Rex Philippo de Ulecote salutem. Indicavit nobis Ricardus de Umframvilla quod vos castrum quoddam construitis contra lineam nostram apud Nafertune ubi numquam castrum ease consuevit, ad nocumentum terraum et castri de Prudeho quae sunt ipsius Ricardi. Et ideo vobis mandamus quatinus sine dilatione a praefati castri constructione desistatis et quod ibi edificatum est ad nocumentum praefati Ricardi occasione postposita dirui faciatis. Teste comite apud Neuwerc, xix die Julii. (Rot. Claus. 2 Hen. III. m.4. quoted in Hartshorne 1858)

Although called a castle, in the context of a complaint from Richard Umframvilla (trying to put some low born upstart in his place?) in 1218, this, then relatively new timber enclosure, was a minor fortification of a knight, not a baron. The C15/C16 hall and tower was also a gentry status building of relatively modest proportions being a chamber block tower attached to a hall (i.e. a pele tower) rather than a baronial status tower house.
There was no requirement for Philip Ulecote to obtain a 'licence' to build his castle. He was taking advantage of his increased position, as an advisor to King John, and the general disorder of the Baron War to increase his social status and power base. Henry III's council (notably Hugh de Burgh), at the start of his reign, took several actions to kerb the upper status gentry, particularly sheriffs (Goodall 2011 p. 178-80) and the order to demolish this timber tower was probably part of this more general imposition of central authority although, in this case, combined with some local jealousy. Had Philip requested and obtained a licence it would have offered him some protection from such local jealousy.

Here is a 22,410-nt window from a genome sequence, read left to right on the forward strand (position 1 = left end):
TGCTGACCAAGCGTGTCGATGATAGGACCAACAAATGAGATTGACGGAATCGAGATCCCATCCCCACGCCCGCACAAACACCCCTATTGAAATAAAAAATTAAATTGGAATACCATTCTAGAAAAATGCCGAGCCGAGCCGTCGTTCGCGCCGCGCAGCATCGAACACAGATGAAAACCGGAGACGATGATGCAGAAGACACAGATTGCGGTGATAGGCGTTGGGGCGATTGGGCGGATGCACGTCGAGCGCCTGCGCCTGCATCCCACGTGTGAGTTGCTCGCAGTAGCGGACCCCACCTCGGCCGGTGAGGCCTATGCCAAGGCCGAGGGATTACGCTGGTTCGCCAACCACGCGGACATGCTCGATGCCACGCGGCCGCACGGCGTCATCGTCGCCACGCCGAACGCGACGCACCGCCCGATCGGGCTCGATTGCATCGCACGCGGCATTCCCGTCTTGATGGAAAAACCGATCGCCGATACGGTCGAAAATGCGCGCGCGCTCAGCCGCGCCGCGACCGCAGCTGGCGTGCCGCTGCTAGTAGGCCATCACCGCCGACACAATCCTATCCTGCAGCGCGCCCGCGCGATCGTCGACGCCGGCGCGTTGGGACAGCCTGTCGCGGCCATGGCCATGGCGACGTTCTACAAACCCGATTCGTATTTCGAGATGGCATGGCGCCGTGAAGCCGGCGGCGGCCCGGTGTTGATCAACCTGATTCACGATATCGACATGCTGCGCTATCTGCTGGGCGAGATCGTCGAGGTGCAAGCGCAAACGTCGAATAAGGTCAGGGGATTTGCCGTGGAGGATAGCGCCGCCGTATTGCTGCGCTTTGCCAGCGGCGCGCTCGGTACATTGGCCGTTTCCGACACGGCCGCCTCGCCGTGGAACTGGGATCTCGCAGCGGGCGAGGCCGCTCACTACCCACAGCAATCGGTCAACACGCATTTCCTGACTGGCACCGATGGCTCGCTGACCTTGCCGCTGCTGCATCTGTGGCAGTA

Links to archaeological and architectural databases, mapping and other online resources

Data >
PastScape   County HER   Scheduling        
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This record last updated on Sunday, October 19, 2014